Studies in History and Philosophy of Science Part A 55 1-2. 2016.
    The history of science and the philosophy of science have a long and tangled relationship. On the one hand, philosophical reflection on science can be guided, shaped, and challenged by historical scholarship—a process begun by Thomas Kuhn and continued by successive generations of ‘post-positivist’ historians and philosophers of science. On the other hand, the activity of writing the history of science raises methodological questions concerning, for instance, progress in science, realism and ant…Read more
  •  176
    Other histories, other sciences
    Studies in History and Philosophy of Science Part A 61 57-60. 2017.
    An essay review of Léna Soler, Emiliano Trizio, and Andrew Pickering (eds.), Science As It Could Have Been: Discussing the Contingency/Inevitability Problem (Pittsburgh: Pittsburgh University Press)
  •  1
    The Contingency of Science and the Future of Philosophy
    Essays in Philosophy 12 (2): 312-328. 2011.
    Contemporary metaphilosophical debates on the future of philosophy invariably include references to the natural sciences. This is wholly understandable given the cognitive and cultural authority of the sciences and their contributions to philosophical thought and practice. However such appeals to the sciences should be moderated by reflections on contingency of sciences. Using the work of contemporary historians and philosophers of science, I argue that an awareness of the radical contingency of…Read more
  •  56
    Transformative Suffering and The Cultivation of Virtue
    Philosophy, Psychiatry, and Psychology 22 (4): 291-294. 2015.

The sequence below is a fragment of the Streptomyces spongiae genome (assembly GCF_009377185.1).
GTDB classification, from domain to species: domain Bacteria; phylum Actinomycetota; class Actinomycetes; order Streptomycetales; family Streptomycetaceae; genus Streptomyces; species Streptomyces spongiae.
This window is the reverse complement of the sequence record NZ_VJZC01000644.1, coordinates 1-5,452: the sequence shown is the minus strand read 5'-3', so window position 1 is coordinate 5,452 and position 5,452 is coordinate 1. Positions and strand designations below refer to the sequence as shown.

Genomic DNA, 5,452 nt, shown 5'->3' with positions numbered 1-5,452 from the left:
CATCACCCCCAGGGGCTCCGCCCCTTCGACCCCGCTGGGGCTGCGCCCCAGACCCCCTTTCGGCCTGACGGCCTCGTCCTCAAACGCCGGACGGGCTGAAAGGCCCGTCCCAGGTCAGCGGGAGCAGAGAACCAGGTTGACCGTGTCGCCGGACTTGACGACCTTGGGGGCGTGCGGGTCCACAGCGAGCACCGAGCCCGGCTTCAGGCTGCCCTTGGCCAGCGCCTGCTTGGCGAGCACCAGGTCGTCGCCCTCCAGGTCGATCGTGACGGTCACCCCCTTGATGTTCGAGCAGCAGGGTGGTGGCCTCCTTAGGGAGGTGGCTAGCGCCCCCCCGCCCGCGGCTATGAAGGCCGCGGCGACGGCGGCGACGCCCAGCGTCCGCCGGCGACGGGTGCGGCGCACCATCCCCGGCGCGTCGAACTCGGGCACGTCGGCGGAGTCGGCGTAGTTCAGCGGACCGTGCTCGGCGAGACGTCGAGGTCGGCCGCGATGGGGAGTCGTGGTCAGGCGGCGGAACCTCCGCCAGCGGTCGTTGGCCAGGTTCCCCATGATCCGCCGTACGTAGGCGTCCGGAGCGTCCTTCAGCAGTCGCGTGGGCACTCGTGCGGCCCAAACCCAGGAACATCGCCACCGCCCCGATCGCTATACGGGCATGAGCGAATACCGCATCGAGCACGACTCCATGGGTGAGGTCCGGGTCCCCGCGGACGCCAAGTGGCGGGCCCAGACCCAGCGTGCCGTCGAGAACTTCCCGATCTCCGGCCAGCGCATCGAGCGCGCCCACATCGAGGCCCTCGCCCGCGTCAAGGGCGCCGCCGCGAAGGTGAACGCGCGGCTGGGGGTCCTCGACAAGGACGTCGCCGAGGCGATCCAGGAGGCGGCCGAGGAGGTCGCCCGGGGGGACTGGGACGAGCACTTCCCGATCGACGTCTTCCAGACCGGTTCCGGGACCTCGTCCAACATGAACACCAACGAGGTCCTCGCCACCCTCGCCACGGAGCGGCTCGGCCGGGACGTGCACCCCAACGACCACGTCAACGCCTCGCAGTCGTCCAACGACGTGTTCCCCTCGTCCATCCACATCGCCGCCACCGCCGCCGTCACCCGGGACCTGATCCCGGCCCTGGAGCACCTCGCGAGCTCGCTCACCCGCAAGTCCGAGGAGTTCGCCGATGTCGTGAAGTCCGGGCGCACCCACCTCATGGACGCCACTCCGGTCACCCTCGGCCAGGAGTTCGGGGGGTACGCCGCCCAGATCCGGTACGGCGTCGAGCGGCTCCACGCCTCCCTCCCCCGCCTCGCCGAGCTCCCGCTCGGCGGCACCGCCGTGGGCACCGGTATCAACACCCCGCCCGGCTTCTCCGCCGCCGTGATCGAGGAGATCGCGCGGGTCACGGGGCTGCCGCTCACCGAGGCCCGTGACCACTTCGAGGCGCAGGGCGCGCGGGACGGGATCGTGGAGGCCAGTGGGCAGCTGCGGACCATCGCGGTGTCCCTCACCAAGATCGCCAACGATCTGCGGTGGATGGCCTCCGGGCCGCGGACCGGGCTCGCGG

The idea that certain experiences of suffering can be positively transformative has a central role in the practical and pastoral aspects of Christian theology. It is easy to identify different historical and doctrinal reasons why physical, mental, and spiritual suffering enjoy a central role in that tradition, but less easy to articulate and justify the provocative claim that suffering can be positively transformative. Indeed, some critics protest that the very idea is deeply offensive, on moral…Read more
  •  102
    Is Naturalism Bleak? A Reply to Holland and Cottingham
    Environmental Values 22 (6): 689-702. 2013.
    Although Cottingham and Holland make a persuasive case for the claim that it is difficult to situate a meaningful life within a Darwinian naturalistic cosmology, this paper argues that their case should be modified in response to the apparent fact that certain persons seem genuinely not to experience the ‘bleakness’ that they describe. Although certain of these cases will reflect an incomplete appreciation of the existential implications of Darwinian naturalism, at least some of those cases may …Read more